Articles

  • Hernias

    Hernias A hernia is a tear in the body wall of a horse that allows the internal organs to push through to a place where they don’t belong. There are several types of hernias. They can affect horses of any age or breed. Horses may have a defect at birth (congenital) that increases the risk of a hernia,

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  • Headshaking

    Head shaking shows up in horses as uncontrollable shaking, jerking or flicking of the head, with no obvious physical irritation causing the condition. While some cases may be mild, head shaking can be severe enough to make a horse dangerous or unsuitable for riding. Other symptoms that may occur alongside

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  • Fractures

    Fractures, or breaks, can potentially occur in any bone in a horse’s body. Some types of fractures, however, are more common, especially among very athletic horses, such as racehorses. Causes of Fractures Fractures fall into several categories: An incomplete fracture (also known a “green stick,”

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  • Food and Nutrition

    From your point of view, as the caregiver, it is important to familiarize your horse with being handled-and of course, it is always gratifying to have a horse with a clean and smart appearance. Feeding your horse correctly is a vital element of effective horse care. A horse's natural grazing pattern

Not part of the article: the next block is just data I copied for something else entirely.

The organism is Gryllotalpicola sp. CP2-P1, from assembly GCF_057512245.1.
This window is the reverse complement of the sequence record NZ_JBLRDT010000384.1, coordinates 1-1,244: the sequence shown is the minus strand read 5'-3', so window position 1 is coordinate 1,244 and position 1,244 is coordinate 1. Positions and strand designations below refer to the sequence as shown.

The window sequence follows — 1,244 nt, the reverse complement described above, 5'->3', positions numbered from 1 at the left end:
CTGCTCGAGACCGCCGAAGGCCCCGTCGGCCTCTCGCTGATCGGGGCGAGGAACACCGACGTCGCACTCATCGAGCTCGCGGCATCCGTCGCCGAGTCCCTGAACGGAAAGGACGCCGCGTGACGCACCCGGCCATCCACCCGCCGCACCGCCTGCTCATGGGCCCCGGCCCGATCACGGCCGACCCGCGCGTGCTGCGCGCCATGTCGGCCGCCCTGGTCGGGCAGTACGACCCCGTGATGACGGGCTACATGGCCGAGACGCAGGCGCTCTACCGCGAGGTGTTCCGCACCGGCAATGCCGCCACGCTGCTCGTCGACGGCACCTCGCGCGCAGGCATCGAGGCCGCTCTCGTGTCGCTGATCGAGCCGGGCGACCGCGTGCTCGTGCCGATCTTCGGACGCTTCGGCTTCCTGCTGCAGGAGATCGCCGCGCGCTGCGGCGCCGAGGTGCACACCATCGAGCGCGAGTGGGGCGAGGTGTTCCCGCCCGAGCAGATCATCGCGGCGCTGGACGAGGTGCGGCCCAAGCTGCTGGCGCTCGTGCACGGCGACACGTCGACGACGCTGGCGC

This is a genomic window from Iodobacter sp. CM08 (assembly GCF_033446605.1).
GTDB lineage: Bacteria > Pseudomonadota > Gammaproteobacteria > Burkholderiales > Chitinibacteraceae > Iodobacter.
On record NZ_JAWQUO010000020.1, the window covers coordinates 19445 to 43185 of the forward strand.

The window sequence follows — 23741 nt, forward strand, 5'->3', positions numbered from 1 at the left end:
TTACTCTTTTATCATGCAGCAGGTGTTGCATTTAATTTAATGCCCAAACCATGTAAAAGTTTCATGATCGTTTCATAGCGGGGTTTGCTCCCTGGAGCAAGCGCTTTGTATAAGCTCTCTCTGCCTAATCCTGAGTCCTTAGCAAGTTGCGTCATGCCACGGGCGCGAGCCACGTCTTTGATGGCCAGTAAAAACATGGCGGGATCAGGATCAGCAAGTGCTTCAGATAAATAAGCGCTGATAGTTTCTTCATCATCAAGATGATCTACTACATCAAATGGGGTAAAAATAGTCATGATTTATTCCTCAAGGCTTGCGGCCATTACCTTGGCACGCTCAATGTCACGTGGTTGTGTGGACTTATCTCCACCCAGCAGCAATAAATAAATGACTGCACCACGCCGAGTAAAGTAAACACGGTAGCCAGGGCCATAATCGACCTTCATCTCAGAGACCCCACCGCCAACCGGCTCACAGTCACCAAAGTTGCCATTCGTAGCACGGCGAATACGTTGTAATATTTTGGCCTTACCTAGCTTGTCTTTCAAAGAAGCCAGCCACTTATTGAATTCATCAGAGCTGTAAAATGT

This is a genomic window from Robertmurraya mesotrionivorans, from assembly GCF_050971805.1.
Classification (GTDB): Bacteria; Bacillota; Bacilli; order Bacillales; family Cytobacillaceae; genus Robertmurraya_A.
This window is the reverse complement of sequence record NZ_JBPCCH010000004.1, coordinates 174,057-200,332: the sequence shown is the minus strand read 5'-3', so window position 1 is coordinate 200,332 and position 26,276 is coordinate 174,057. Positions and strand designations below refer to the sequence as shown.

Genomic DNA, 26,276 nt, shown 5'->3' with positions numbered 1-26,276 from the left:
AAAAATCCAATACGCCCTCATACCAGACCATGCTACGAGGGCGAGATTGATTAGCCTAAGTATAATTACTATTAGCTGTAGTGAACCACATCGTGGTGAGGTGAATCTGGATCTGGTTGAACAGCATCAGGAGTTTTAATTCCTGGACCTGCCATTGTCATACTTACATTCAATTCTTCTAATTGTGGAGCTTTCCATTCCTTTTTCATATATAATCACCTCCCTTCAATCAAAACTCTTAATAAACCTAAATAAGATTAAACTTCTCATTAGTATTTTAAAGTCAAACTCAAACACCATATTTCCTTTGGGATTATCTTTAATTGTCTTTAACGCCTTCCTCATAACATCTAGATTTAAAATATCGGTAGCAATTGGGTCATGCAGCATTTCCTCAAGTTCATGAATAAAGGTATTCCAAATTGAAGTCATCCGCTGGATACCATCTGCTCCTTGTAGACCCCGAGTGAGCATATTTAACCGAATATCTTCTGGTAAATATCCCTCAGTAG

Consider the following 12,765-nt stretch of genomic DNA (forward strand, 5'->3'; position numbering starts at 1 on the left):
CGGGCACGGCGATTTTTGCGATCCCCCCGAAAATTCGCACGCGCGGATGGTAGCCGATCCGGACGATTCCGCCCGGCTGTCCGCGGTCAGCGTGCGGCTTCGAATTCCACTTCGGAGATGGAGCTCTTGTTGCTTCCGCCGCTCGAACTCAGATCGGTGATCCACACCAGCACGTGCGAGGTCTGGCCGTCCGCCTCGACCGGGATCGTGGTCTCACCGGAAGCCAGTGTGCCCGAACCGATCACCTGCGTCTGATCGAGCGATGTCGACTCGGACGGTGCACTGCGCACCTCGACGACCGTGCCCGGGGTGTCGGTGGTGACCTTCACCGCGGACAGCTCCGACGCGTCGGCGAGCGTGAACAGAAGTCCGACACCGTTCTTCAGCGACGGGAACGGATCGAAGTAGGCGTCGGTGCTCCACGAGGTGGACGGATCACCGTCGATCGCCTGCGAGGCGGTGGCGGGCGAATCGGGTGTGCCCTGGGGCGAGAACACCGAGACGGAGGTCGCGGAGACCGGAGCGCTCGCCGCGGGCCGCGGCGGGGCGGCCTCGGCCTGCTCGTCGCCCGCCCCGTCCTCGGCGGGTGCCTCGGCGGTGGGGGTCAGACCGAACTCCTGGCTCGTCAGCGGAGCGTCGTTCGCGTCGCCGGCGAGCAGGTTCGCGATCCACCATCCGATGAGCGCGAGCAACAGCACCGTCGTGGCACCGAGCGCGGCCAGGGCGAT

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  • Exerional Rhabdomyolysis (Tying-Up)

    Horse lovers have observed this frightening disease for centuries. It’s been called azoturia, tying-up, cording up, holiday disease and Monday morning disease; the last two names reflect that symptoms are sometimes observed after hard work followed by a period of rest. In the last couple of decades,

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  • Examining Your Horse

    Even if you fall in love with the horse, do not buy it before the animal has been thoroughly examined by a veterinarian with experience in performing purchase examinations. Long-time horse owners almost always have a veterinarian examine any animal before purchase and first-time owners should certainly

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  • Hypertension

    Hypertension, or high blood pressure, is fairly common in cats. Although it can occur on its own, it is usually a sign of other serious health problems. High blood pressure can also cause problems with other parts of the body, including the eyes, kidneys and heart. Cats are more likely to develop high

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  • Hyperthyroidism in Cats

    Hyperthyroidism is a condition that causes a cat’s thyroid gland to produce too much thyroid hormone. This disease most often shows up in middle-aged and older cats. The thyroid gland is located in the neck. Thyroid hormones affect most organs in the body, so hyperthyroidism can lead to other problems

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  • Kidney Issues